Christopher M. Reilly, with whom Sloane &Walsh, LLP was on brief, for appellant BAS Holding Corporation. Alexander G. Henlin, with whom Kevin C. Cain, David W. Zizik, and Sulloway &Hollis, P.L.L.C were on brief, for appellee Philadelphia Indemnity Insurance Company.
APPEAL FROM THE UNITED STATES DISTRICT COURT FOR THE DISTRICT OF Massachusetts [Hon. William G. Young, U.S. District Judge]
Christopher M. Reilly, with whom Sloane &Walsh, LLP was on brief, for appellant BAS Holding Corporation.
Alexander G. Henlin, with whom Kevin C. Cain, David W. Zizik, and Sulloway &Hollis, P.L.L.C were on brief, for appellee Philadelphia Indemnity Insurance Company.
Before Barron, Chief Judge, Lipez and Howard, Circuit Judges.
LIPEZ, Circuit Judge.
In March 2021, an arsonist destroyed a building on the Brockton Fair fairgrounds known as the "State Building," owned by BAS Holding Corporation ("BAS") and, according to BAS, insured against loss by Philadelphia Indemnity Insurance Company ("Philadelphia"). Questioning whether the policy did in fact cover the State Building and, even if it did, whether the coverage would be limited because the building was vacant, Philadelphia undertook an investigation to determine coverage. In so doing, the insurer sought an examination under oath ("EUO") of George Carney, the president and owner of BAS. Claiming in part that BAS refused to provide Carney for an EUO in violation of its obligation under the insurance contract, Philadelphia denied all coverage for the State Building.
Philadelphia then filed this action seeking, inter alia, a declaration that BAS breached the insurance policy's EUO condition. In its answer, BAS denied that it had refused to submit to an EUO. On cross-motions for summary judgment, the district court granted judgment for Philadelphia on the ground that BAS failed to cooperate by not providing Carney for an EUO. On the record before us, that finding is insupportable. As described below, the evidence unequivocally shows that BAS never willfully and inexcusably refused to submit to an EUO. We therefore vacate the summary judgment for Philadelphia and remand for further proceedings.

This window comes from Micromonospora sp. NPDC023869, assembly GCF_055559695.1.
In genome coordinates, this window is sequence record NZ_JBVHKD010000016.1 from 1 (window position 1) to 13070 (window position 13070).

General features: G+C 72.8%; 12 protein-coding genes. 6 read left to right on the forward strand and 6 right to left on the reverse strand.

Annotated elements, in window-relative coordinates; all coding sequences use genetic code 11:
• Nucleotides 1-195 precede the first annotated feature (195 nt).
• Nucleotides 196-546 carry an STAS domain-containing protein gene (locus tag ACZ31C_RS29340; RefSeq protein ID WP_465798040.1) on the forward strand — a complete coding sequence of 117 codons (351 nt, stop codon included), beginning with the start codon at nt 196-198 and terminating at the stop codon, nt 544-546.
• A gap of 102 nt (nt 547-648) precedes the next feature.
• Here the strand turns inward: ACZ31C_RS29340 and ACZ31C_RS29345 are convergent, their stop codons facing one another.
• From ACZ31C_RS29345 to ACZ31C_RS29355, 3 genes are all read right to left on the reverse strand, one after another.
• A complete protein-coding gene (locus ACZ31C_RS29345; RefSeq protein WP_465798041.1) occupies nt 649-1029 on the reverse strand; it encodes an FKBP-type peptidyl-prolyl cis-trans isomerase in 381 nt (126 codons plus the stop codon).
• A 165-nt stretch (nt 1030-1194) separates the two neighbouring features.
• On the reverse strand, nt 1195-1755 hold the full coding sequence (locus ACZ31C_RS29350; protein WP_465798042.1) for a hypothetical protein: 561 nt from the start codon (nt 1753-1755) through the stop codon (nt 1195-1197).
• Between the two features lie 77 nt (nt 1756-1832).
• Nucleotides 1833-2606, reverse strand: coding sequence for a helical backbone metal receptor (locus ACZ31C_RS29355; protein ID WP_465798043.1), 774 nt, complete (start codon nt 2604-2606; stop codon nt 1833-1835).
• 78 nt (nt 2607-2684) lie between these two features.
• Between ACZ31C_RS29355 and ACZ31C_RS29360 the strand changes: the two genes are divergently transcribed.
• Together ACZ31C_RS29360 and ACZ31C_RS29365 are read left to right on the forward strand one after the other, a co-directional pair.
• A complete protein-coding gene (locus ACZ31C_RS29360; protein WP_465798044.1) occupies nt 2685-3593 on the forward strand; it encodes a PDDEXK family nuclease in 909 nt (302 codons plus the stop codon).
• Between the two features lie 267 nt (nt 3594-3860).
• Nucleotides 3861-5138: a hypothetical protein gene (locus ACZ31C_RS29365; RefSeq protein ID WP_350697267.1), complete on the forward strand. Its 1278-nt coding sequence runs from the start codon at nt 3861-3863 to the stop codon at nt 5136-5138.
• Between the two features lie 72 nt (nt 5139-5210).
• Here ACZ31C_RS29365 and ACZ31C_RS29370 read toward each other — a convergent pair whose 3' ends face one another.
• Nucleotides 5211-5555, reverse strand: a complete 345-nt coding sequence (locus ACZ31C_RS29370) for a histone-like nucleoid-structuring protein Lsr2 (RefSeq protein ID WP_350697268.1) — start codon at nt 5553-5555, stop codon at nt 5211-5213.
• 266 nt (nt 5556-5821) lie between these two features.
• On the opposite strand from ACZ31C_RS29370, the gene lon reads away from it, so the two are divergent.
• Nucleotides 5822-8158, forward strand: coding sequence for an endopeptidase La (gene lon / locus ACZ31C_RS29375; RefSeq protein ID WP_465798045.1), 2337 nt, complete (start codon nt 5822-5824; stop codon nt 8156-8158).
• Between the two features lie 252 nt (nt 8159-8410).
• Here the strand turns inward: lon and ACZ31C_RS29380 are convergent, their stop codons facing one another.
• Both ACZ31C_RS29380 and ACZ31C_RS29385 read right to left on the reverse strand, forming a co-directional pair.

I. A. Factual Background
BAS is the record owner of the State Building, a landmark building located on the Brockton Fair fairgrounds in Brockton, Massachusetts. Built during the Depression, the brick structure was a rough replica of the old Massachusetts State House in Boston, standing about five stories high and consisting of 12,292 square feet. The interior of the building was mostly open space used for exhibits or storage at the annual agricultural fair. The fire set by the arsonist on March 17, 2021, caused a total loss of the structure. The remains of the building were razed that same day. At no point has there been any allegation of wrongdoing or fraud on the part of BAS regarding the fire.